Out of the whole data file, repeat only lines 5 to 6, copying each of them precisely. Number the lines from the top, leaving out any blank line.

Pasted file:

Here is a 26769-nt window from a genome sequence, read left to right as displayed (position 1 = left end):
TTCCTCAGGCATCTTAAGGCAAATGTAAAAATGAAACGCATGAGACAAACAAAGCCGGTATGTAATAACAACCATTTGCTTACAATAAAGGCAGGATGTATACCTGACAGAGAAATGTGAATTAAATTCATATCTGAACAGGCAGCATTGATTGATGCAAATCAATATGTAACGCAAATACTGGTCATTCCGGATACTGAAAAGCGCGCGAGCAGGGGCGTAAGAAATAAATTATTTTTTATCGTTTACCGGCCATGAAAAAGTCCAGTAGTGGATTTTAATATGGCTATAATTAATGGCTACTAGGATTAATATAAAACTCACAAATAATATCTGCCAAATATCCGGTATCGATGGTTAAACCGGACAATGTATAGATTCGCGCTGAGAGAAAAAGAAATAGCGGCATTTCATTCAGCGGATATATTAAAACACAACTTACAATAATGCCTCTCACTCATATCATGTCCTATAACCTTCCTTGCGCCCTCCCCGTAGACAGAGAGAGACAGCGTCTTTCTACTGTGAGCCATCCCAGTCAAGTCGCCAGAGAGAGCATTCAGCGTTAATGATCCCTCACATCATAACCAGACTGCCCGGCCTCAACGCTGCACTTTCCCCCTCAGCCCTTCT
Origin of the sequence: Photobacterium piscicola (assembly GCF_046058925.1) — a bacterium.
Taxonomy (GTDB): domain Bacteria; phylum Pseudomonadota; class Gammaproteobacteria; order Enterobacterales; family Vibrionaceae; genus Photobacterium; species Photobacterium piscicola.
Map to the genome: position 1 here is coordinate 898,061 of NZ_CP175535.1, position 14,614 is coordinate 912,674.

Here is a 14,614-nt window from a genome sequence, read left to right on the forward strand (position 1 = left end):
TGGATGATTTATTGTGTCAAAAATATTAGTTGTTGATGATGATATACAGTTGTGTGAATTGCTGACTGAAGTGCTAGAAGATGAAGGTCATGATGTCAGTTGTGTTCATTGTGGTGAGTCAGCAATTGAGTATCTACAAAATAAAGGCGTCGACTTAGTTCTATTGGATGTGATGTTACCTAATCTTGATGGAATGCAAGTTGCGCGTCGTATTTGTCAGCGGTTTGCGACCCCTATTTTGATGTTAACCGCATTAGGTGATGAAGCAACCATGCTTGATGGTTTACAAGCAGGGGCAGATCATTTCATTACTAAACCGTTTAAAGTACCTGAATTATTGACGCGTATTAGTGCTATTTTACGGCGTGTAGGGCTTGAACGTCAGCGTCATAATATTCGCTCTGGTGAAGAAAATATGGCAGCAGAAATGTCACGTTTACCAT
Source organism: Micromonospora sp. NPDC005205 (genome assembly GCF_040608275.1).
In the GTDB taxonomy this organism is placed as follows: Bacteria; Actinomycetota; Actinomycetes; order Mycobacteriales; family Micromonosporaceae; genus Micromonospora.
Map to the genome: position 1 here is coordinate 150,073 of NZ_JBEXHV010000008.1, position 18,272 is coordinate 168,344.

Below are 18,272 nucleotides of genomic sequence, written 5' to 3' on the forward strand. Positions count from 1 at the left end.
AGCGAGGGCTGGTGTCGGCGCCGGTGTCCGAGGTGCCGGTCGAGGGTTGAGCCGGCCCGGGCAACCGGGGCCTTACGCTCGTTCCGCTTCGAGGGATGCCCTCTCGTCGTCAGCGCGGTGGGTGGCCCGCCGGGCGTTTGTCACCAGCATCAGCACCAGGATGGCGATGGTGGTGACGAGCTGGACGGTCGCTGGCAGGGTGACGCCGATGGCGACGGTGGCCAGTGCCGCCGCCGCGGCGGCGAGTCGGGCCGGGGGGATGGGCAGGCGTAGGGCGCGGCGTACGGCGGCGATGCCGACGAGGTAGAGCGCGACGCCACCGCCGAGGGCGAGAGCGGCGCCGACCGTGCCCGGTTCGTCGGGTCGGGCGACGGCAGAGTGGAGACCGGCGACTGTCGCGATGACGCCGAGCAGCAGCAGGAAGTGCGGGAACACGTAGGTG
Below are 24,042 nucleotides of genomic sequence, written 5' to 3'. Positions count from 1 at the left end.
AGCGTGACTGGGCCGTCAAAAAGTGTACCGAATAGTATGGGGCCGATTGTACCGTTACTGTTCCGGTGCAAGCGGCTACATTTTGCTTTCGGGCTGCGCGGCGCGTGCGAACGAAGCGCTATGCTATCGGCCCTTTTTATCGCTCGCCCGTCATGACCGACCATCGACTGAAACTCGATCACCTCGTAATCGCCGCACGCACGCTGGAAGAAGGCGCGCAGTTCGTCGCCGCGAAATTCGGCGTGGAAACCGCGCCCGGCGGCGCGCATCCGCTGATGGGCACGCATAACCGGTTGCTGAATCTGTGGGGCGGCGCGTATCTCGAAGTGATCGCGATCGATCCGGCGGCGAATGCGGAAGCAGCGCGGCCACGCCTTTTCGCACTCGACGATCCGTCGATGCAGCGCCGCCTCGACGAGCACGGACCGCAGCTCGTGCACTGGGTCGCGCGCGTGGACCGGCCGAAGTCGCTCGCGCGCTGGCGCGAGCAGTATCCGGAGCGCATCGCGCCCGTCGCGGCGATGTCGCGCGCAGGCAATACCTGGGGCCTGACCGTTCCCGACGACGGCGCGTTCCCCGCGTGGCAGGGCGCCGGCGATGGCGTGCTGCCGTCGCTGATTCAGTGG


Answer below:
Map to the genome: position 1 here is coordinate 898,061 of NZ_CP175535.1, position 14,614 is coordinate 912,674.

Here is a 14,614-nt window from a genome sequence, read left to right on the forward strand (position 1 = left end):